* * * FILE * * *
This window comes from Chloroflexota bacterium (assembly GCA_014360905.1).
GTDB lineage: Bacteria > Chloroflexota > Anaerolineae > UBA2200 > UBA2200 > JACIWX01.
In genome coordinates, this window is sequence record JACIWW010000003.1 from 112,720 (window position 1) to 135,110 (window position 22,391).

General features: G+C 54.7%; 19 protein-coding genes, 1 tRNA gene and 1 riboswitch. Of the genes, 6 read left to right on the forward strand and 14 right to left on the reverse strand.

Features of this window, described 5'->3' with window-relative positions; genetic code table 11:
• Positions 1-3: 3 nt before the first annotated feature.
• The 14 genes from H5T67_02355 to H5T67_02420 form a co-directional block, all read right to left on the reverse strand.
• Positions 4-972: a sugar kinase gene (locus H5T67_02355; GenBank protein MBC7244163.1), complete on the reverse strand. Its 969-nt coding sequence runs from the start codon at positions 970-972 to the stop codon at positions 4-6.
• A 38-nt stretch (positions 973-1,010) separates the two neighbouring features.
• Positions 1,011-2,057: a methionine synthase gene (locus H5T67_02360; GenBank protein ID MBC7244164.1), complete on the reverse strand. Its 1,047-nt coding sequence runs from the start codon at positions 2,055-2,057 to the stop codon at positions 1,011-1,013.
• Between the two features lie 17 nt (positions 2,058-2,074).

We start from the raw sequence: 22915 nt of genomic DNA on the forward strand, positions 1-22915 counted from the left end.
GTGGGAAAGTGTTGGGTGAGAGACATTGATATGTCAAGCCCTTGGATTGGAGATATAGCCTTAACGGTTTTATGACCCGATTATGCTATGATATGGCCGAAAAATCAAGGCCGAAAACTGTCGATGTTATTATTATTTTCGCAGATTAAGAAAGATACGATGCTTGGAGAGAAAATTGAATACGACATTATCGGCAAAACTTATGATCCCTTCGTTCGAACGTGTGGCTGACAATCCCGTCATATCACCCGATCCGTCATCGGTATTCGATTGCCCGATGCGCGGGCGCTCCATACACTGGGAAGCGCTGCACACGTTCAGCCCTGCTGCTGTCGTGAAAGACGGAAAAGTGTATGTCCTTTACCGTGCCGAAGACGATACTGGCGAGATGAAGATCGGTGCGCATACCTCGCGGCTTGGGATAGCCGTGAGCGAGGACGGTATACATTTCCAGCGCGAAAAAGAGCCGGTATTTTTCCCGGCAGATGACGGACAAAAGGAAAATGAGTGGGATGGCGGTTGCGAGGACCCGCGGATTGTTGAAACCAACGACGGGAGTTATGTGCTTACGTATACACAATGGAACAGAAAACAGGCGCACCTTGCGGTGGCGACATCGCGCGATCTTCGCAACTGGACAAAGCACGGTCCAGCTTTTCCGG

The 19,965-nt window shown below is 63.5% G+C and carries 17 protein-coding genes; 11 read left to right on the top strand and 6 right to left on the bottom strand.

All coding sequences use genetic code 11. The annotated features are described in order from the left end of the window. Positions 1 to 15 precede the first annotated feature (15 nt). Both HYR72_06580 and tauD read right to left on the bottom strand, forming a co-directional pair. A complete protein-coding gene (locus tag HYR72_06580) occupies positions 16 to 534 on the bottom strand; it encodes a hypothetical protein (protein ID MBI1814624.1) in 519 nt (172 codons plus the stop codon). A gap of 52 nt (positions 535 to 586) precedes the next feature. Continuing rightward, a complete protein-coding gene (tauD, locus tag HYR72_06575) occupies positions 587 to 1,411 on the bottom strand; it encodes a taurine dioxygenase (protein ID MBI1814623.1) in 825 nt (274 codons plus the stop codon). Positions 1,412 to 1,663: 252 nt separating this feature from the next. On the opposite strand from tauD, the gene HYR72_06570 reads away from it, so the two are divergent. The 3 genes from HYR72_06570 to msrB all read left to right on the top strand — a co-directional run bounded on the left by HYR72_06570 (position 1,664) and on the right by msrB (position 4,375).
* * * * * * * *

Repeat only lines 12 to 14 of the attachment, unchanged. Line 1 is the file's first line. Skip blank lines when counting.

We start from the raw sequence: 22915 nt of genomic DNA on the forward strand, positions 1-22915 counted from the left end.
GTGGGAAAGTGTTGGGTGAGAGACATTGATATGTCAAGCCCTTGGATTGGAGATATAGCCTTAACGGTTTTATGACCCGATTATGCTATGATATGGCCGAAAAATCAAGGCCGAAAACTGTCGATGTTATTATTATTTTCGCAGATTAAGAAAGATACGATGCTTGGAGAGAAAATTGAATACGACATTATCGGCAAAACTTATGATCCCTTCGTTCGAACGTGTGGCTGACAATCCCGTCATATCACCCGATCCGTCATCGGTATTCGATTGCCCGATGCGCGGGCGCTCCATACACTGGGAAGCGCTGCACACGTTCAGCCCTGCTGCTGTCGTGAAAGACGGAAAAGTGTATGTCCTTTACCGTGCCGAAGACGATACTGGCGAGATGAAGATCGGTGCGCATACCTCGCGGCTTGGGATAGCCGTGAGCGAGGACGGTATACATTTCCAGCGCGAAAAAGAGCCGGTATTTTTCCCGGCAGATGACGGACAAAAGGAAAATGAGTGGGATGGCGGTTGCGAGGACCCGCGGATTGTTGAAACCAACGACGGGAGTTATGTGCTTACGTATACACAATGGAACAGAAAACAGGCGCACCTTGCGGTGGCGACATCGCGCGATCTTCGCAACTGGACAAAGCACGGTCCAGCTTTTCCGG

The 19,965-nt window shown below is 63.5% G+C and carries 17 protein-coding genes; 11 read left to right on the top strand and 6 right to left on the bottom strand.